Data for: Kinship, dear enemies, and costly combat: The effects of relatedness on territorial overlap and aggression in a cooperative breeder

  • Martha J. Nelson-Flower (Creator)
  • David J. Humphries (Creator)
  • Matt Bell (Creator)
  • Fiona M. Finch (Creator)
  • Mandy Ridley (Creator)



Many species maintain territories, but the degree of overlap between territories and the level of aggression displayed in territorial conflicts can vary widely, even within species. Greater territorial overlap may occur when neighbouring territory holders are close relatives. Animals may also differentiate neighbours from strangers, with more-familiar neighbours eliciting less-aggressive responses during territorial conflicts (the "dear enemy" effect). However, research is lacking on how both kinship and overlap affect territorial conflicts, especially in group-living species. Here we investigate kinship, territorial overlap, and territorial conflict in a habituated wild population of group-living cooperatively breeding birds, the southern pied babbler Turdoides bicolor. We find that close kin neighbours are beneficial. Territories overlap more when neighbouring groups are close kin, and these larger overlaps with kin confer larger territories (an effect not seen for overlaps with unrelated groups). Overall, territorial conflict is costly, causing significant decreases in body mass, but conflicts with kin are shorter than those conducted with non-kin. Conflicts with more-familiar unrelated neighbours are also shorter, indicating these neighbours are "dear enemies". However, kinship modulates the "dear enemy" effect; even when kin are encountered less frequently, kin elicit less-aggressive responses, similar to the "dear enemy" effect. Kin selection appears to be a main influence on territorial behaviour in this species. Groups derive kin-selected benefits from decreased conflicts and maintain larger territories when overlapping with kin, though not when overlapping with non-kin. More generally, it is possible that kinship extends the "dear enemy" effect in animal societies.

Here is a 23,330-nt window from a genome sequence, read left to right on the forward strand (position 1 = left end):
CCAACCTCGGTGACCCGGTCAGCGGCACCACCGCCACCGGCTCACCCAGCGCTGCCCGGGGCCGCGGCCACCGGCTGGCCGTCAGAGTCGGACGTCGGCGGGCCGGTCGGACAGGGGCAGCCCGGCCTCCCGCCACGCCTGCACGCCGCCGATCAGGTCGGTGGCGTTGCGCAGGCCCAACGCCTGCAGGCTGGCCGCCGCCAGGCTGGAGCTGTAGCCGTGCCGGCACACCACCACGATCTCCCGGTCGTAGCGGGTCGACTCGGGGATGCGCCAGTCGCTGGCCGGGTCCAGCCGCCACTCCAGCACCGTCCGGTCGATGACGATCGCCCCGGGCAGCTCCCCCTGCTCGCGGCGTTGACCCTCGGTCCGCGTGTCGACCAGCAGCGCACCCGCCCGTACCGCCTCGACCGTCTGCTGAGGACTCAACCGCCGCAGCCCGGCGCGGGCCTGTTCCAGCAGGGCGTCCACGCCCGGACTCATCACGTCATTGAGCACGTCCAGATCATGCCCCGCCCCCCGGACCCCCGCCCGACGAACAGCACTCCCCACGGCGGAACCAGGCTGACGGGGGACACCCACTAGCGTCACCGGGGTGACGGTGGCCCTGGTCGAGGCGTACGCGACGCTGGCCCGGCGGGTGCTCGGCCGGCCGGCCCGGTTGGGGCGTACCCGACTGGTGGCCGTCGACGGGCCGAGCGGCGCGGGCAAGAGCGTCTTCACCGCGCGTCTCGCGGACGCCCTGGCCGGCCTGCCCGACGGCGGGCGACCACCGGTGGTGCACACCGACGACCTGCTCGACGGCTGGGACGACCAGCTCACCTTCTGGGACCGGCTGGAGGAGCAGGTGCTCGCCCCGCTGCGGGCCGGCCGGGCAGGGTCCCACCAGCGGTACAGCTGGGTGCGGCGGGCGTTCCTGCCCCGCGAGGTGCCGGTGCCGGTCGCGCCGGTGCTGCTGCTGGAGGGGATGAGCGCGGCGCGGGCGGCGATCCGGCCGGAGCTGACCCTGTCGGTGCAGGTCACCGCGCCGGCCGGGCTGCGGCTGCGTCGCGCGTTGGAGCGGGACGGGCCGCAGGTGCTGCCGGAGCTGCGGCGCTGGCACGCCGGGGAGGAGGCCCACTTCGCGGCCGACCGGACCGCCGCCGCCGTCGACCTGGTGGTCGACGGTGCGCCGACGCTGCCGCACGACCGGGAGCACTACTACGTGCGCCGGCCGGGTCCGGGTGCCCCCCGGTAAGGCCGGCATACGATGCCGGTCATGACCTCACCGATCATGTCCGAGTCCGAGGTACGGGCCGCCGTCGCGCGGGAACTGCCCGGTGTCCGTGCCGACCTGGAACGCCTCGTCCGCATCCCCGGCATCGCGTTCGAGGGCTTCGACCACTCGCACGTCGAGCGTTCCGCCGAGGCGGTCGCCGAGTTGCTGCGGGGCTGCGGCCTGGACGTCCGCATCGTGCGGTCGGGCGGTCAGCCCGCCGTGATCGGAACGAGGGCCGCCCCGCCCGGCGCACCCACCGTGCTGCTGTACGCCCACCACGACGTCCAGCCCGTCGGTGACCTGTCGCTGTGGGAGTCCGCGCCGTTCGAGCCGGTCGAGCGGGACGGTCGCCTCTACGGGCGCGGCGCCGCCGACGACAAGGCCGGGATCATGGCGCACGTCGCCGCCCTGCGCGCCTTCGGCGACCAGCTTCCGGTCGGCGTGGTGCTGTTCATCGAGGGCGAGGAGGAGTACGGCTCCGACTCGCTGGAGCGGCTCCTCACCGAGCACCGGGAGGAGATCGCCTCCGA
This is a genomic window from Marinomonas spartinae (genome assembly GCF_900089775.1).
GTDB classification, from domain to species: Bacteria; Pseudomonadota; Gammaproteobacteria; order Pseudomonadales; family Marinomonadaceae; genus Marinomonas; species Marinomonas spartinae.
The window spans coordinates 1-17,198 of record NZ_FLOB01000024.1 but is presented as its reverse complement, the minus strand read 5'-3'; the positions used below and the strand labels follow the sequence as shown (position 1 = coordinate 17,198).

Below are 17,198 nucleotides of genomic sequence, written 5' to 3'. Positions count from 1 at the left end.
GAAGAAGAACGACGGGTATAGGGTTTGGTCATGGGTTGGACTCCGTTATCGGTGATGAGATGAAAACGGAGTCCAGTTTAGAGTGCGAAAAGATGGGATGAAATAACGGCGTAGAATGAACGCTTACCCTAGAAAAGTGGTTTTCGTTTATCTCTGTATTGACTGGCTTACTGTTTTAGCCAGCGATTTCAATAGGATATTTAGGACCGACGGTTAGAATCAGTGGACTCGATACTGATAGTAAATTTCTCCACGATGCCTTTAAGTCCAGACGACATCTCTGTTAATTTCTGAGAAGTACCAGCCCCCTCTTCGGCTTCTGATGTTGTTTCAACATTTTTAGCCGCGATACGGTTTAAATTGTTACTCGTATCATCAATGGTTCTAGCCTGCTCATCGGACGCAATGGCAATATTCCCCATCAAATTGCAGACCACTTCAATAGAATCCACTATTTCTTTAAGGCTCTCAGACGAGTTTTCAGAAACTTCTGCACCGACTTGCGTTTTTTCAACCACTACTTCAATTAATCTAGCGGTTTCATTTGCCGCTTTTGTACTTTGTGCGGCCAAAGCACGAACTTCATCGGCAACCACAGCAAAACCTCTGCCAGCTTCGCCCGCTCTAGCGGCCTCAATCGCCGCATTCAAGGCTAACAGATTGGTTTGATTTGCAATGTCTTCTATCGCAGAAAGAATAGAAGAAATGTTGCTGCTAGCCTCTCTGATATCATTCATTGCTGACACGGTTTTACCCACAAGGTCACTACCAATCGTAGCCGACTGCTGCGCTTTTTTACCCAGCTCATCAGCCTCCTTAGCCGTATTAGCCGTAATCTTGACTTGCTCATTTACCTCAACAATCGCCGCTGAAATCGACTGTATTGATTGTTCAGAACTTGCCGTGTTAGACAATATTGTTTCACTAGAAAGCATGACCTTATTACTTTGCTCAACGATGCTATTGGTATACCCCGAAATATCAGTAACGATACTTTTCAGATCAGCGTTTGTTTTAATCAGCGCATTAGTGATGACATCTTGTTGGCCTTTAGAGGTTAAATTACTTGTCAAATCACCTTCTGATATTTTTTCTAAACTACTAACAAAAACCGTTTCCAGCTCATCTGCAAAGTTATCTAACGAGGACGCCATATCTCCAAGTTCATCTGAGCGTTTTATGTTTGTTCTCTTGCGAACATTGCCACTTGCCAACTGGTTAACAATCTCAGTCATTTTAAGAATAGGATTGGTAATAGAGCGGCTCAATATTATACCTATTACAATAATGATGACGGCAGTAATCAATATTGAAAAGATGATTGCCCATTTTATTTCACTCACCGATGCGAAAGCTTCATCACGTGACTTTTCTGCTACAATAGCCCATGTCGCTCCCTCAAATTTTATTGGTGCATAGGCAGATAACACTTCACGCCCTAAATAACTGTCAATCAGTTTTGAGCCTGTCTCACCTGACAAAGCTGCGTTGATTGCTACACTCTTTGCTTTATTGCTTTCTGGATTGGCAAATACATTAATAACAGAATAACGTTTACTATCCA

Date made available22 Mar 2023

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